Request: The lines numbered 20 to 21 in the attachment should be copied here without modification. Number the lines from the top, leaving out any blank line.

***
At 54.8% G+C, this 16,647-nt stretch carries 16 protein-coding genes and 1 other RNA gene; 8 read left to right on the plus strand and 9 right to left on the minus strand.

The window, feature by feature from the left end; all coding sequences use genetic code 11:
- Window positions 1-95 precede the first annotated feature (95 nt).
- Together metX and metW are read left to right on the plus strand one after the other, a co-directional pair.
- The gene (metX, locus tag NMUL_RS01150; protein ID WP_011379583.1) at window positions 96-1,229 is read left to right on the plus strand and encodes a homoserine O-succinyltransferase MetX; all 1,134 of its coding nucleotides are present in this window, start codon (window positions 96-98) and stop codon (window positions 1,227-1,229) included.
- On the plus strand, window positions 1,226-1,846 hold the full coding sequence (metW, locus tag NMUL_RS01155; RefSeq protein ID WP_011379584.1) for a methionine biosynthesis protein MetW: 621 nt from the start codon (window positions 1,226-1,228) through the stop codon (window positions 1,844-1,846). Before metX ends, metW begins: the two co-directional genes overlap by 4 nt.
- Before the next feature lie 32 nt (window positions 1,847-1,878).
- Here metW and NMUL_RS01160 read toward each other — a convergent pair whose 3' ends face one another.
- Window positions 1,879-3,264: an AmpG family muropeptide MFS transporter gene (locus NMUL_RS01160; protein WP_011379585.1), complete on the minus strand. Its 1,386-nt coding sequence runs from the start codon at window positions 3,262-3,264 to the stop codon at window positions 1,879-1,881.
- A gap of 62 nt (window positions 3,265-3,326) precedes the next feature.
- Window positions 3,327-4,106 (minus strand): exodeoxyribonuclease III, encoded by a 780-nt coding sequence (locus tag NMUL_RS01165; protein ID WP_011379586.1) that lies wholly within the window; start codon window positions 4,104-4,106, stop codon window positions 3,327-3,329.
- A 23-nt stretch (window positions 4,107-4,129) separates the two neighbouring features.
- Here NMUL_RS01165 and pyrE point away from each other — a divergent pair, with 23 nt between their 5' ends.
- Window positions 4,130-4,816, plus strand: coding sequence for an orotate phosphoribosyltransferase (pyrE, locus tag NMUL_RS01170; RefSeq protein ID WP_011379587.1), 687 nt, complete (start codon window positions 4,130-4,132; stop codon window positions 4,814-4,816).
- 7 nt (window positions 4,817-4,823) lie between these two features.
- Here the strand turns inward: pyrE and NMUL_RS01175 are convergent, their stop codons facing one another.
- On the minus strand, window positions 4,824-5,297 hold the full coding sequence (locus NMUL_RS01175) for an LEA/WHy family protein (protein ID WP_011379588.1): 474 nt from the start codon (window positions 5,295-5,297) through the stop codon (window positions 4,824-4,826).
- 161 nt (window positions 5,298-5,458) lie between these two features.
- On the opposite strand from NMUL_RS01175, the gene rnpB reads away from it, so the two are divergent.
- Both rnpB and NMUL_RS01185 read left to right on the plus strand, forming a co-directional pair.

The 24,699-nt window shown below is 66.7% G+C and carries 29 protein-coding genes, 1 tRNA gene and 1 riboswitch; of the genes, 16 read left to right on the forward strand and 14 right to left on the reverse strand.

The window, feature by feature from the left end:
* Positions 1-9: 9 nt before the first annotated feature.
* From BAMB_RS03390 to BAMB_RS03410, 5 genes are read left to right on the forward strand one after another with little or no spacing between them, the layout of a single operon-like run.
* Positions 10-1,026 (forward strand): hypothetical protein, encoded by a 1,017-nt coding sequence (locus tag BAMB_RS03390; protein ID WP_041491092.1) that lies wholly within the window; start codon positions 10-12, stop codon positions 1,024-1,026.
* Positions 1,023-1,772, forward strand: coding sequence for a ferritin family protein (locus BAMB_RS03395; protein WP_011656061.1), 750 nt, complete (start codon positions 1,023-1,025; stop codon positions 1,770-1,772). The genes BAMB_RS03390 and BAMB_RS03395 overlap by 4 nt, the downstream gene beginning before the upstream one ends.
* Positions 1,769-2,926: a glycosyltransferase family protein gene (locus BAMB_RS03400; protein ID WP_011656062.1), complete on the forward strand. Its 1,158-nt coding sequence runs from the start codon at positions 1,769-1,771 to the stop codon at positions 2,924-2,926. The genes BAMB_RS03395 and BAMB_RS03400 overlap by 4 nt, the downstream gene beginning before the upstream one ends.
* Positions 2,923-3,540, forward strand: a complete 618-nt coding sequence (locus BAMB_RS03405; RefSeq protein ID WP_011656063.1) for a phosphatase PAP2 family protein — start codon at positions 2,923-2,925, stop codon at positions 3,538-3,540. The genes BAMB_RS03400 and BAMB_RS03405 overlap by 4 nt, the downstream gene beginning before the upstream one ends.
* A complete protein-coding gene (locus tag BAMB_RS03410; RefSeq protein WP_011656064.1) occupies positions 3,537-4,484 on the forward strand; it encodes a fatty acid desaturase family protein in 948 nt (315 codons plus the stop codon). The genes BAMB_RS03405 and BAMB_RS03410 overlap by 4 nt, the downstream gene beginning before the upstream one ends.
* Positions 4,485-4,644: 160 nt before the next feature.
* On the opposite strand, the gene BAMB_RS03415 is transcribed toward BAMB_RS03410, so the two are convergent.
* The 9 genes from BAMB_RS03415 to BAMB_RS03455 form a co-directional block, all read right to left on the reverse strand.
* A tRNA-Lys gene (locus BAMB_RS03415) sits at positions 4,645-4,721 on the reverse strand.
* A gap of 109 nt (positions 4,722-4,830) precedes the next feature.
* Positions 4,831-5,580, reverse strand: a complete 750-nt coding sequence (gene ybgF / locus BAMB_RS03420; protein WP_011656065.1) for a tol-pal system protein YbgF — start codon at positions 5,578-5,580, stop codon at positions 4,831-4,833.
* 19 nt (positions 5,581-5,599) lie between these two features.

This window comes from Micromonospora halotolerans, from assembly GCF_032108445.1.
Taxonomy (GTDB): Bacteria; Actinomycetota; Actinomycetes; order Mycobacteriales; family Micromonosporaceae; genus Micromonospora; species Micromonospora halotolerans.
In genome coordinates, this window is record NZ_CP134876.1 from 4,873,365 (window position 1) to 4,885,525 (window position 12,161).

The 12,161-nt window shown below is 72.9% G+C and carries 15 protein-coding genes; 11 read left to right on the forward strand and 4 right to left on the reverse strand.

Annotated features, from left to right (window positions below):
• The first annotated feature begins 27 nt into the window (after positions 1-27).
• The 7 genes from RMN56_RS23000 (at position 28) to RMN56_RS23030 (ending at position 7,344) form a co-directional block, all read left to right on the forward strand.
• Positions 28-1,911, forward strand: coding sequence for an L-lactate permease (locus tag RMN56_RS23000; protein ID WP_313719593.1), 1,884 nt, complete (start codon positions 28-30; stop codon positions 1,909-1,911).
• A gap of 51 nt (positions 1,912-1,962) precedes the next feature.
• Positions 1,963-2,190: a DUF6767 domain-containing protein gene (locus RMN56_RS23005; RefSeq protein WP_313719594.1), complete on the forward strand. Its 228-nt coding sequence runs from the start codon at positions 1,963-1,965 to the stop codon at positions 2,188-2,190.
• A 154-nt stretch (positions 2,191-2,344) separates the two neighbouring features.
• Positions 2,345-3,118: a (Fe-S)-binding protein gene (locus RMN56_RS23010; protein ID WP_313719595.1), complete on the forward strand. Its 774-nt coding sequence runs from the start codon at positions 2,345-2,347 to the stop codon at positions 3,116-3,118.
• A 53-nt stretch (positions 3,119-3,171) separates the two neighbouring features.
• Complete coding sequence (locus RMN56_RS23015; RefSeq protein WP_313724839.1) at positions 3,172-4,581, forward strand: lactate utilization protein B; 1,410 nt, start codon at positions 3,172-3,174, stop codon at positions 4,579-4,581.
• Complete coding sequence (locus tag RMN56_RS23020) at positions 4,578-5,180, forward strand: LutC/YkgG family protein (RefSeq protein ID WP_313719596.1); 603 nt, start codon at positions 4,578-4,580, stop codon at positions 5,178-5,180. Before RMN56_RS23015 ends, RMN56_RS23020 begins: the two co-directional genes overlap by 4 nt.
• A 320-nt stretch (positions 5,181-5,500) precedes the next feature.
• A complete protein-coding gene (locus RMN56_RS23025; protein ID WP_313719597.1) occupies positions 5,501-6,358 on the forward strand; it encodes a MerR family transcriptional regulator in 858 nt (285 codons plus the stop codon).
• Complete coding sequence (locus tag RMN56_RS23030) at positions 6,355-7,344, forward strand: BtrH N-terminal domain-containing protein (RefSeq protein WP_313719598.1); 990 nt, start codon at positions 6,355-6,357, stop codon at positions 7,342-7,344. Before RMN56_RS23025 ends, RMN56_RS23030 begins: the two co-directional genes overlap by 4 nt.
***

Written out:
- Both rnpB and NMUL_RS01185 read left to right on the plus strand, forming a co-directional pair.

The 24,699-nt window shown below is 66.7% G+C and carries 29 protein-coding genes, 1 tRNA gene and 1 riboswitch; of the genes, 16 read left to right on the forward strand and 14 right to left on the reverse strand.